The ‘Regional Development Strategy 2025’ and the supporting ‘Regional Transportation Plan for Northern Ireland 2002-2012’ set out the vision for the spatial growth of Northern Ireland and the need for this to be supported by a fit for-purpose strategic road network, writes David Porter
Civil

Those who have travelled between Belfast and Derry/Londonderry in the last few years will have noticed that there is very significant improvement works ongoing. This route is one of the Key Transport Corridors (KTC) in Northern Ireland and this status was established in early 2000 with the publication of the ‘Regional Development Strategy 2025’ and the supporting ‘Regional Transportation Plan for Northern Ireland 2002-2012’.

These documents set out the vision for the spatial growth of Northern Ireland and the need for this to be supported by a fit for-purpose strategic road network. Since the publication of the transport plan there have been many hundreds of millions of pounds spent on the KTCs and currently the construction activity is focused on the A6.

There are two active sites, one between the top of the M22 at Randalstown to the Castledawson roundabout, and further north between Dungiven and Drumahoe on the outskirts of Derry/Londonderry. These projects are known as the ‘A6RC’ and ‘A6D2D’ respectively.

The A6RC project


The £185 million project will upgrade 14.7km of the A6 northwestern transport corridor between Randalstown and Castledawson to a high-quality dual carriageway. The project is in two parts: 7.3km between Randalstown and Toome and 7.4km between Toome and Castledawson.

The draft statutory orders for the scheme were published in March 2007 and a public inquiry was held in November of that year. The construction contract was awarded to Graham Farrans Joint Venture (GFJV) in May 2015.

The contract included early contractor involvement (ECI) to enable the design element of the works to be advanced as funding for the construction works had yet to be secured.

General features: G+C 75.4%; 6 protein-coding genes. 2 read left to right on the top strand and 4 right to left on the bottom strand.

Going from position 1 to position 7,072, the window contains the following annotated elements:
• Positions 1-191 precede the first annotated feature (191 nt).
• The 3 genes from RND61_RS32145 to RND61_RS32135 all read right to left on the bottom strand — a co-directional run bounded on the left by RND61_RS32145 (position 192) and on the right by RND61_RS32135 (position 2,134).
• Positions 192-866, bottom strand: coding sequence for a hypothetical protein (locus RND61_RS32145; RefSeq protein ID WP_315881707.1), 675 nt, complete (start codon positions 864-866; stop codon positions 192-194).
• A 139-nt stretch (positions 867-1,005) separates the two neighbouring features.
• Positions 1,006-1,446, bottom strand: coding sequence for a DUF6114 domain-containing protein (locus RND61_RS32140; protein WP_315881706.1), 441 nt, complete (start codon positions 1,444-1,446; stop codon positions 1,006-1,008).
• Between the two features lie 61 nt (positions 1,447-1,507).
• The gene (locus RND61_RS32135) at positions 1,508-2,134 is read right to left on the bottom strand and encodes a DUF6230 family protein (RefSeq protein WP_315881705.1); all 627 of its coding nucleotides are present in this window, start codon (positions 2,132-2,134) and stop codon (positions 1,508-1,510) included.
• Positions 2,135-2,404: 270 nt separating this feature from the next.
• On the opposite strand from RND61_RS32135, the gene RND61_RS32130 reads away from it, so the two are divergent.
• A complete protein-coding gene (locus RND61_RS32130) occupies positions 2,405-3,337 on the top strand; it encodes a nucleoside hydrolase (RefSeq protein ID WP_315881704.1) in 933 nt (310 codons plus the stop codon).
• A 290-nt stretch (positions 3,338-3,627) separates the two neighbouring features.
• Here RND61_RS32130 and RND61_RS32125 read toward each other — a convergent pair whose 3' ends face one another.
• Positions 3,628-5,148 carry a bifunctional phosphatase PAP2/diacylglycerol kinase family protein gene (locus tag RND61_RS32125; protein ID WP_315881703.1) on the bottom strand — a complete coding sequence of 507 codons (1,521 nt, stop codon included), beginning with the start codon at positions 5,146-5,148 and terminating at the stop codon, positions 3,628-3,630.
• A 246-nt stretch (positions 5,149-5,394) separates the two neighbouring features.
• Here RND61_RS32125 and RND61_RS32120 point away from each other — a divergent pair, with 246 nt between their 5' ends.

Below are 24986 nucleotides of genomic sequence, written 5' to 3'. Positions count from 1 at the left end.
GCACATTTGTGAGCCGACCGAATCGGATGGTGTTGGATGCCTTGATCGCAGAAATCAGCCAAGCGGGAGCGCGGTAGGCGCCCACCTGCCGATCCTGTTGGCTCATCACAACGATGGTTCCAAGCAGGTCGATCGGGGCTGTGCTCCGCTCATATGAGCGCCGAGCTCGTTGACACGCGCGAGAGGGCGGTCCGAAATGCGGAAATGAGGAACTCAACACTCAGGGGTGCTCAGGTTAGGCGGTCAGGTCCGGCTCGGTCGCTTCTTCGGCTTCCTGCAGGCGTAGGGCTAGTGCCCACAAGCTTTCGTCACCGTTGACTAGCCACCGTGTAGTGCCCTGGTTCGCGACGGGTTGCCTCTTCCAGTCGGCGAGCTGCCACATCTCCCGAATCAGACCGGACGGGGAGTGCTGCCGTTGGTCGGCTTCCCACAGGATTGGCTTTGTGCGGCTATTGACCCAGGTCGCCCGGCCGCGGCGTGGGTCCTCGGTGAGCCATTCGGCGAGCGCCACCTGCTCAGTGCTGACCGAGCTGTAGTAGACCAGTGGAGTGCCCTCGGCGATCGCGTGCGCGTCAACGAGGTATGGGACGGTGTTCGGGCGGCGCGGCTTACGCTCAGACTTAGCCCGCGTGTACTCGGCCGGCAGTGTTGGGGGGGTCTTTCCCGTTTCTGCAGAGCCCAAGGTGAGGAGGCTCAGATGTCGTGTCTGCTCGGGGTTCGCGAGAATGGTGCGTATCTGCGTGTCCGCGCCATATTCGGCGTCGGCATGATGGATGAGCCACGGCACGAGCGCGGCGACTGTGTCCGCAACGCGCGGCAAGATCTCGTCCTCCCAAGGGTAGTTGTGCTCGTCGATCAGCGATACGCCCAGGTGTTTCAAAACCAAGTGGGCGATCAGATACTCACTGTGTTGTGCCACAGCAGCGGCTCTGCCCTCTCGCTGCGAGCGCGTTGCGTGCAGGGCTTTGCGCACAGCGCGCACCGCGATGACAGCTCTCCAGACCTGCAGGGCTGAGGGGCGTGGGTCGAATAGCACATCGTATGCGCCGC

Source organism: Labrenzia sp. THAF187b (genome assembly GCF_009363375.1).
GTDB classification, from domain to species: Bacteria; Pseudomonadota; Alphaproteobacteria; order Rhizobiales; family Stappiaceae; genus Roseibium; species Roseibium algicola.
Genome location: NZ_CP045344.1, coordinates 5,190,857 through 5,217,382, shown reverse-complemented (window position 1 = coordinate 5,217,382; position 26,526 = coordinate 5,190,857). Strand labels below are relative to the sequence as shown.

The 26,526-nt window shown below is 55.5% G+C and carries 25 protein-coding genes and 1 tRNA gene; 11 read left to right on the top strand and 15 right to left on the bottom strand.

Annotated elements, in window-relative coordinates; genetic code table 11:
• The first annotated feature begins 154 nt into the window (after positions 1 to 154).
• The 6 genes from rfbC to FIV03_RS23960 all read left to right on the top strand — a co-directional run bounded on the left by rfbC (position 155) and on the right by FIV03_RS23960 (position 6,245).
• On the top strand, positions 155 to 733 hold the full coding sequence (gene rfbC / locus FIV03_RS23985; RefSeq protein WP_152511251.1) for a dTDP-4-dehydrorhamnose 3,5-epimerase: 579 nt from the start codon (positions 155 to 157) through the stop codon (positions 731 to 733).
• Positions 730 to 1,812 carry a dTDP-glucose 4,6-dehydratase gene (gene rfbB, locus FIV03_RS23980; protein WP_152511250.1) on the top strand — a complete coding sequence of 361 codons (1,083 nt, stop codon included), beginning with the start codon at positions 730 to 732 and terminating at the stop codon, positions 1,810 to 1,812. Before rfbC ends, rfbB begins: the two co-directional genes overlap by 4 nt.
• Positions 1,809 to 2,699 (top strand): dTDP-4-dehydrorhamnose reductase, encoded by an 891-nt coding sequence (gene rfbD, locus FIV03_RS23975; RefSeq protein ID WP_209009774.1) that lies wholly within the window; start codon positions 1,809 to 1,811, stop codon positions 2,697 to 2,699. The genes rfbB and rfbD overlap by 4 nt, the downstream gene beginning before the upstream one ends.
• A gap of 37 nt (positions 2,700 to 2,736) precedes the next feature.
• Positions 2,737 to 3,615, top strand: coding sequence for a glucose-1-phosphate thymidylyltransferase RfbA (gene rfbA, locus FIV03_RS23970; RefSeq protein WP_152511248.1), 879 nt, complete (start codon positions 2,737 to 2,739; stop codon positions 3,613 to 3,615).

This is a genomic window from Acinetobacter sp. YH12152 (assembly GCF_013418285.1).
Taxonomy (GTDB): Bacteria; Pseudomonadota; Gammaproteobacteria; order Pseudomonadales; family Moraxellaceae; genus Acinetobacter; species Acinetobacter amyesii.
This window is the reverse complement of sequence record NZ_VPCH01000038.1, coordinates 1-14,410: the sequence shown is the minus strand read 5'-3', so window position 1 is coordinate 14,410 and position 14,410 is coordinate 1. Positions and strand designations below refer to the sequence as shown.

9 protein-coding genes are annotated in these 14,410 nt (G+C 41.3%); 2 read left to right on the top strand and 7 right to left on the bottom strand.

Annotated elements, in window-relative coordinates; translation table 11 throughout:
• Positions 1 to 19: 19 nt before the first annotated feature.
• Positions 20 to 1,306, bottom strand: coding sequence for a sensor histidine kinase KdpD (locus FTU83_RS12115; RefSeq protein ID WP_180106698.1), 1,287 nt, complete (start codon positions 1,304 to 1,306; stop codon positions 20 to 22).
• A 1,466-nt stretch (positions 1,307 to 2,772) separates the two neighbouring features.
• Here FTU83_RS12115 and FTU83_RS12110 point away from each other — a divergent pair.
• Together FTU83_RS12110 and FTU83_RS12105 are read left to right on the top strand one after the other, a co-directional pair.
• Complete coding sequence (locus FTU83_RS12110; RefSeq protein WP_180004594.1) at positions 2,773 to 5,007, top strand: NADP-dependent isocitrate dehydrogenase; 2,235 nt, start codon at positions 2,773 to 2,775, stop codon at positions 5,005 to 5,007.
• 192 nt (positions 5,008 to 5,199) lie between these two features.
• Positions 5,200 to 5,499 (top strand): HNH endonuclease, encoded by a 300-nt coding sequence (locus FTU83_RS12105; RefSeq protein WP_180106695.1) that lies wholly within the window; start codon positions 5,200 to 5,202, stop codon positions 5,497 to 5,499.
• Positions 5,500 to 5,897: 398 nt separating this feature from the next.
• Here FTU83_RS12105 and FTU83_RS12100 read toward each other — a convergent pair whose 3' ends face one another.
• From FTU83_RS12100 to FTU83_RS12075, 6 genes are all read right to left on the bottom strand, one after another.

The then infrastructure minister Chris Hazzard MLA announced his decision to proceed with the A6 Randalstown to Castledawson dualling scheme vesting order in August 2016 and the main contract commenced in June 2017.

This scheme has not been without controversy as part of the route passes close to Lough Beg which has national and international environmental designations as they support more than 20,000 waterfowl including over wintering Whooper swans and Bewick’s swans.

As part of the scheme development the department carried out extensive research and consultation to ensure that the new dual carriageway does not unduly upset the ecologically important wetlands around Lough Beg.

The impact on Whooper swans in particular became the subject to challenge in the courts. The judgment supported the department and was subsequently appealed to the high Ccurt.

Again the department’s position was confirmed and the scheme was found to be lawful. Application was then made to the Supreme Court to overturn this judgement but as there was no new point in law this was not accepted.

The works are progressing well and the first phase of the route will be open to traffic this summer with completion of the whole 14.7km due in 2021.

The A6D2D project